Comparing the classical, effective opening scene of “Church in Ruins” to the largely weak rest of the episode makes clear what True Detective does best, and what its weakness is. The first scene is something I have never gotten tired of, the scene of recognition. Doesn’t matter if it’s here, Unforgiven, The Shield, Kurosawa, Shakespeare, Arthur Miller, Michael Mann, I will always love the moments when people have to face the truth of who they are. And if it involves two people holding guns on each other under a table, so much the better.
Part of what makes this work is the mostly complete calm of Ray, and the absolute calm of Frank. Something that’s apparent here isn’t just how carefully Frank controls his volume and vocabulary, he also controls the rhythm of his speech. He can’t lose control of anything, can’t give away weakness to anyone but Jordan (and then, maybe). (That’s something we see again in the later scene with Irina’s corpse.) He uses that control to spin Ray’s claim back on him, and to land on the fundamental theme of this season, when Ray says “I would have been different.” Consciously or not, Pizzolatto echoes the great line from Robert Penn Warren in All the King’s Men: “it might all have been different, Jack. You got to believe that.” Frank sinks that and says no Ray, you would not have been different. You always are the thing you are, and I just let you become that thing. “Own it,” says Frank, maybe the true end of drama, to force you to know who you are and always were. Jordan coming in with her own gun serves as a perfect button.
That scene sets up one of the better moments later in the episode, when Ray calls his ex Gena and surrenders custody of his son. As Gena, Abigail Spencer has been this season’s MVP, playing hurt but also playing rationally, the one who knows that revenge doesn’t heal you, the character who’s chosen not to be defined by her pain. She’s the negative space that surrounds every other character, and she reminds us that not everyone in this world has to be chained by the past. Spencer conveys this so well in a few lines. Pizzolatto may not be interested in the stories of people who can heal, but he knows well that they exist and uses them to draw his other characters more clearly.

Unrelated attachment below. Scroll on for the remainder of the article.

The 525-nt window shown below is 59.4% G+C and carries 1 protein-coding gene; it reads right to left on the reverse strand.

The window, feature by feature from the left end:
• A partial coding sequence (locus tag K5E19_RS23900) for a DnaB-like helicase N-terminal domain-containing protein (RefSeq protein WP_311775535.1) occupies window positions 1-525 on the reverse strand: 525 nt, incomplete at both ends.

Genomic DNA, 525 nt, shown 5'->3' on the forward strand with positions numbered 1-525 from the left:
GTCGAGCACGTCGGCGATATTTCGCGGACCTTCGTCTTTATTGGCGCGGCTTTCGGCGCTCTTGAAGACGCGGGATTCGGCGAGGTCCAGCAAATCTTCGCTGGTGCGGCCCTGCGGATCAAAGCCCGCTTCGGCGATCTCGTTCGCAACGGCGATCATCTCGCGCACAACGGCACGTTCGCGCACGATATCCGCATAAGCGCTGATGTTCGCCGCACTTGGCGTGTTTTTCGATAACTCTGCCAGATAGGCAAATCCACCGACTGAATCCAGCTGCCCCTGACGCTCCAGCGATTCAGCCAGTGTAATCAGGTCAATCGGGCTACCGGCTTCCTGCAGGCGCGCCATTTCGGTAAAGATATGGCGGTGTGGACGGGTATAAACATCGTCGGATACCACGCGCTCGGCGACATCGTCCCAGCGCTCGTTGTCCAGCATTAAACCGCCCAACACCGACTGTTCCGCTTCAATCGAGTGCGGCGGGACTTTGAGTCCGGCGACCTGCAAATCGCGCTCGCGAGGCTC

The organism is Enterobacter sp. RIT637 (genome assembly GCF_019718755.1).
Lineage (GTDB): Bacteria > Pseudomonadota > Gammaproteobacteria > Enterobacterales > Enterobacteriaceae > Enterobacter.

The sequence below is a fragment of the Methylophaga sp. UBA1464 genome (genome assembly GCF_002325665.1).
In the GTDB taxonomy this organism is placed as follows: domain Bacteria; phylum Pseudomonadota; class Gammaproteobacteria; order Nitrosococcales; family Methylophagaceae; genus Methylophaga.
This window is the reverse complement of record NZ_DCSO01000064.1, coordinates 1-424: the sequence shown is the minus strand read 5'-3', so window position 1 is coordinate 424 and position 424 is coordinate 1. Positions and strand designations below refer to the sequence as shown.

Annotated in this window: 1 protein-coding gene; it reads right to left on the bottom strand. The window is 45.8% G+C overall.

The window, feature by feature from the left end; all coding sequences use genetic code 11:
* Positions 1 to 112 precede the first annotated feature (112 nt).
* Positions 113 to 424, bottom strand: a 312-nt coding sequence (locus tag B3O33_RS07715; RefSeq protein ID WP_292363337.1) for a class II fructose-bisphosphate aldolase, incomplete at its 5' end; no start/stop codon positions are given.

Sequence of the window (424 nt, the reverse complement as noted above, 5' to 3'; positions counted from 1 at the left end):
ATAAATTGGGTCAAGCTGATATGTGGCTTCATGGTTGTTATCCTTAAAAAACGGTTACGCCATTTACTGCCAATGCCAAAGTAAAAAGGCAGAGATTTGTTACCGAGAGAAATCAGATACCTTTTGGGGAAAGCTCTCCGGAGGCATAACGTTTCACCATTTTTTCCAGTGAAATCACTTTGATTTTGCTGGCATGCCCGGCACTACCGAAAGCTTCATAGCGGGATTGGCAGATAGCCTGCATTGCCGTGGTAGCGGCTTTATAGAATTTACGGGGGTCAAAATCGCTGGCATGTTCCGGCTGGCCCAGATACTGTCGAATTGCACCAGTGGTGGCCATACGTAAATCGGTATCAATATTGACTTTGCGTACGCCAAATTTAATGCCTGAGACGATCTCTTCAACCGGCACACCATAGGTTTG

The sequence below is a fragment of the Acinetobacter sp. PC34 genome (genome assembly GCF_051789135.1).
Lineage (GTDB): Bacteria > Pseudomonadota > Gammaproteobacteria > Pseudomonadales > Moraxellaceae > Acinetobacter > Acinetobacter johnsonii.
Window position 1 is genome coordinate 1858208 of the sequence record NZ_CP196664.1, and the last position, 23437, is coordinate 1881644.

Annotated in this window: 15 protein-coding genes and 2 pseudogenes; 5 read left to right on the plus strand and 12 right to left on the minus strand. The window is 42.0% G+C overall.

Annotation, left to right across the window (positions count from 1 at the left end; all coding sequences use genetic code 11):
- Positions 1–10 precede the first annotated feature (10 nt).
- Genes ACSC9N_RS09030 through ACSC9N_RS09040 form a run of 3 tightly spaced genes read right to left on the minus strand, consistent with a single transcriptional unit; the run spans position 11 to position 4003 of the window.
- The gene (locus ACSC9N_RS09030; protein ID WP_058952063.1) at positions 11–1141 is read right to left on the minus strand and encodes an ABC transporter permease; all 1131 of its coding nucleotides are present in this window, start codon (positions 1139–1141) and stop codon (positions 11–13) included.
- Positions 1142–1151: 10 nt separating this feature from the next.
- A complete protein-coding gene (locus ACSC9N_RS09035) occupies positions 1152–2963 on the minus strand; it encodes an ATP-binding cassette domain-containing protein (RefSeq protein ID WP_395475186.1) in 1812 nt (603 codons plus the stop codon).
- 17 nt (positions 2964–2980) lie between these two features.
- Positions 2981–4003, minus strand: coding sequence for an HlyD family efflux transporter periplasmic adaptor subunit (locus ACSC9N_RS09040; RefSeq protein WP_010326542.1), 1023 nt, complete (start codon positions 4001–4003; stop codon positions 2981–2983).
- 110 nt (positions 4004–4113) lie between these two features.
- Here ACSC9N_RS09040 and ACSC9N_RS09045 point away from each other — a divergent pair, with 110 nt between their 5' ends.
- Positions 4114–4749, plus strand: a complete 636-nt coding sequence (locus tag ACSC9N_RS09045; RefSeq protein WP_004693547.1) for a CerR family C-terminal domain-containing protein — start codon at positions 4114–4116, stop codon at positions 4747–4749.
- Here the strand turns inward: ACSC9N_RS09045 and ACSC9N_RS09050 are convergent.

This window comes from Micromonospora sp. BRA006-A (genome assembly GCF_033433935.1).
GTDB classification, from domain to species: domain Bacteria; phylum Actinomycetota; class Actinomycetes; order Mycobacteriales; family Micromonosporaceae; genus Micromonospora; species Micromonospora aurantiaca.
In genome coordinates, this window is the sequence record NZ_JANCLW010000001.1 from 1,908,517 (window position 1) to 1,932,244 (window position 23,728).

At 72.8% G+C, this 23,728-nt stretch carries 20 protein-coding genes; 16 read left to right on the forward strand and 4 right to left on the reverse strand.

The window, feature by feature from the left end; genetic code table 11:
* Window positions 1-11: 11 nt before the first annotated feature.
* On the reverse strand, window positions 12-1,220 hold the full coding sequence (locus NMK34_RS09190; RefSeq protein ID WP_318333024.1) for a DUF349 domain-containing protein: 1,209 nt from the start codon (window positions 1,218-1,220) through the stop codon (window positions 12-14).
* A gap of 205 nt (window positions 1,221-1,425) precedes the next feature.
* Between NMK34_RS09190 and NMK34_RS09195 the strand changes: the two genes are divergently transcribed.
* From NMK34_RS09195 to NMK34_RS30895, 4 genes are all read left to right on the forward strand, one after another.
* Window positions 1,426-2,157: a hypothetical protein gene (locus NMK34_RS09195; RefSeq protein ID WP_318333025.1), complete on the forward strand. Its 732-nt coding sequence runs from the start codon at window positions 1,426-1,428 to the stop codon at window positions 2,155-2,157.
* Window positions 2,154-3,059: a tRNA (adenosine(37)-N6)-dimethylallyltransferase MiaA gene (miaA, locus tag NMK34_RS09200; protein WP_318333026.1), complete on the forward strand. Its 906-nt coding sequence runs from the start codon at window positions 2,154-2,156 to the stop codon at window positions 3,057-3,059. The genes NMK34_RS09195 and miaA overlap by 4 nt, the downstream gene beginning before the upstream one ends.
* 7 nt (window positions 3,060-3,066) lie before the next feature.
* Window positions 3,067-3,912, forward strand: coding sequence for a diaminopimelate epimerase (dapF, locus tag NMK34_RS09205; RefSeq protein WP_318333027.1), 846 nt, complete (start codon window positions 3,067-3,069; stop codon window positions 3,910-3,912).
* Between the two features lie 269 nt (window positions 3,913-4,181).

That scene serves as a highlight for a mostly weak later episode, although I sort of liked Frank extracting information via nailgun; he seemed relaxed for the first time. He was equally good talking to his late partner Stan’s son. (Vaughn continues to be the best of the cast, subtly shading in emotions because Frank can’t afford to express them.) Pizzolatto has strengths and weaknesses similar to Kurt Sutter in Sons of Anarchy, in that he does well in the moments of confrontation and revelation but has difficulty plausibly getting to those moments. Unlike Sutter, Pizzolatto has the sturdy framework of the procedural to fall back on, so he doesn’t indulge in the wild plot leaps of Sons. True Detective has the opposite problem: too many moments in this episode feel generic. (The punk-scored jump-edited coke-and-tequila binge would have gotten either a “eh, too clichéd” or “Colin, we need to see your ass” from Sutter. The edit at the end to the trashed apartment worked, though.) In the first season, the procedural beats took us to so many interesting places and people in Louisiana, but neither Pizzolatto nor his directors (here, Miguel Sapochnik) can do the same for contemporary California; the loss of the strong vision of Cary Fukunaga has become clearer throughout the season.
That reliance on cliché, on overused tropes, sinks what should be a great final sequence, as Ani infiltrates a sex-‘n’-drugs party in Northern California with Ray and Paul tracking her. We’ve got Russians from the Guttural Accent Gang and guards who somehow never check in with each other and windows that don’t have magnetic alarms and documents stashed in easily opened desk drawers and a couple of bad guys (Osip the Russian and [I think] Corporate Dude who wants the hard drive) in the right office at the right moment. We’ve got Ani loaded with MDMA and seeing the world through filters, we’ve got businessmen fucking young women, both of which kept making me think I was watching Taken. We do not have the kind of spatial awareness Jeremy Podeswa brought to the shootout in “Down Will Come.” Worst of all, we’ve got Ani hallucinating what looked like her rape when she was a child at the compound, and this leading her to kill one businessman and one guard.
As great as Ani’s ownage was, particularly the guard bleeding out before he could choke her, this isn’t encouraging for her character. Earlier, talking to Athena, Ani sounded a lot like the best of Rust Cohle; someone who’s simply and honestly not afraid to be alone. Her history with her father and with the compound, and McAdams’ performance, made Ani thoroughly believable and engaging. To place rape as part of her backstory comes off like cheap psychology, especially since that leads to her stabbing someone. Ani was undercover at the party and trying to leave, Ray and Paul were knocking out guards–if someone had to die as a plot point, there were other ways to get there.
Still, we do have two episodes left and I’m not sure how this will play out; we may simply never come back to that moment. Ray, Paul, and Ani get away with a bunch of documents (and hey! With the missing Vera, because apparently things would have been too plausible if Ani didn’t just run into her) and two potential murder charges for an easily identifiable woman. Whatever things this episode did wrong, setting up the final hours wasn’t among them.
Reviews for this season of True Detective will appear weekly Sunday night/Monday morning.